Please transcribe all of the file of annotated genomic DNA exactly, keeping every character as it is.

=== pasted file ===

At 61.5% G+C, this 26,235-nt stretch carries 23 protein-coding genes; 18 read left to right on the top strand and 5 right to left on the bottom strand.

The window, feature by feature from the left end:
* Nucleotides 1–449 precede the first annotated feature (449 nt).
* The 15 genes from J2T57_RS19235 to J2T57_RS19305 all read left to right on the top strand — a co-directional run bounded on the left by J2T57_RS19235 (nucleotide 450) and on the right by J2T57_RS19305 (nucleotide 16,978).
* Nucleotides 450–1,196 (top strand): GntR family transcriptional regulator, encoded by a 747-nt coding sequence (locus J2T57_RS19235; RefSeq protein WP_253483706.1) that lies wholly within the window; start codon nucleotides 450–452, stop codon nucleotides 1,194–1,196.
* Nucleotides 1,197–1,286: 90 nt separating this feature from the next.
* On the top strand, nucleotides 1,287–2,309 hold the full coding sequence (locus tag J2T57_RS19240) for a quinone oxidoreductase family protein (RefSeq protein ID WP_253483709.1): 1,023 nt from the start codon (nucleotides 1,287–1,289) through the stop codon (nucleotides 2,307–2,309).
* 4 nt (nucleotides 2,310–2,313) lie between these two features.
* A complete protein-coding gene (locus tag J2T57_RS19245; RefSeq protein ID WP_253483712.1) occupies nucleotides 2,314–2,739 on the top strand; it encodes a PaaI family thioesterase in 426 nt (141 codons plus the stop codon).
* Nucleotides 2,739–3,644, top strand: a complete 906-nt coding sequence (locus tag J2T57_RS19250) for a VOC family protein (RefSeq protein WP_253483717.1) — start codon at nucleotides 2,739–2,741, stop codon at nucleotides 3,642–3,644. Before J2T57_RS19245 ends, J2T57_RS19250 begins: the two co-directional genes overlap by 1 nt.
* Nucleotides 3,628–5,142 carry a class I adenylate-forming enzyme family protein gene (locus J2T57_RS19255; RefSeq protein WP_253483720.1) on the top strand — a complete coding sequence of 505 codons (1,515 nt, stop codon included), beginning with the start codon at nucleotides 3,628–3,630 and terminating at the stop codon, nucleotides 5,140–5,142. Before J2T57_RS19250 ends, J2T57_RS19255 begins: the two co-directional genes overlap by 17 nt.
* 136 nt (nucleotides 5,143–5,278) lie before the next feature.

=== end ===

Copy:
At 61.5% G+C, this 26,235-nt stretch carries 23 protein-coding genes; 18 read left to right on the top strand and 5 right to left on the bottom strand.

The window, feature by feature from the left end:
* Nucleotides 1–449 precede the first annotated feature (449 nt).
* The 15 genes from J2T57_RS19235 to J2T57_RS19305 all read left to right on the top strand — a co-directional run bounded on the left by J2T57_RS19235 (nucleotide 450) and on the right by J2T57_RS19305 (nucleotide 16,978).
* Nucleotides 450–1,196 (top strand): GntR family transcriptional regulator, encoded by a 747-nt coding sequence (locus J2T57_RS19235; RefSeq protein WP_253483706.1) that lies wholly within the window; start codon nucleotides 450–452, stop codon nucleotides 1,194–1,196.
* Nucleotides 1,197–1,286: 90 nt separating this feature from the next.
* On the top strand, nucleotides 1,287–2,309 hold the full coding sequence (locus tag J2T57_RS19240) for a quinone oxidoreductase family protein (RefSeq protein ID WP_253483709.1): 1,023 nt from the start codon (nucleotides 1,287–1,289) through the stop codon (nucleotides 2,307–2,309).
* 4 nt (nucleotides 2,310–2,313) lie between these two features.
* A complete protein-coding gene (locus tag J2T57_RS19245; RefSeq protein ID WP_253483712.1) occupies nucleotides 2,314–2,739 on the top strand; it encodes a PaaI family thioesterase in 426 nt (141 codons plus the stop codon).
* Nucleotides 2,739–3,644, top strand: a complete 906-nt coding sequence (locus tag J2T57_RS19250) for a VOC family protein (RefSeq protein WP_253483717.1) — start codon at nucleotides 2,739–2,741, stop codon at nucleotides 3,642–3,644. Before J2T57_RS19245 ends, J2T57_RS19250 begins: the two co-directional genes overlap by 1 nt.
* Nucleotides 3,628–5,142 carry a class I adenylate-forming enzyme family protein gene (locus J2T57_RS19255; RefSeq protein WP_253483720.1) on the top strand — a complete coding sequence of 505 codons (1,515 nt, stop codon included), beginning with the start codon at nucleotides 3,628–3,630 and terminating at the stop codon, nucleotides 5,140–5,142. Before J2T57_RS19250 ends, J2T57_RS19255 begins: the two co-directional genes overlap by 17 nt.
* 136 nt (nucleotides 5,143–5,278) lie before the next feature.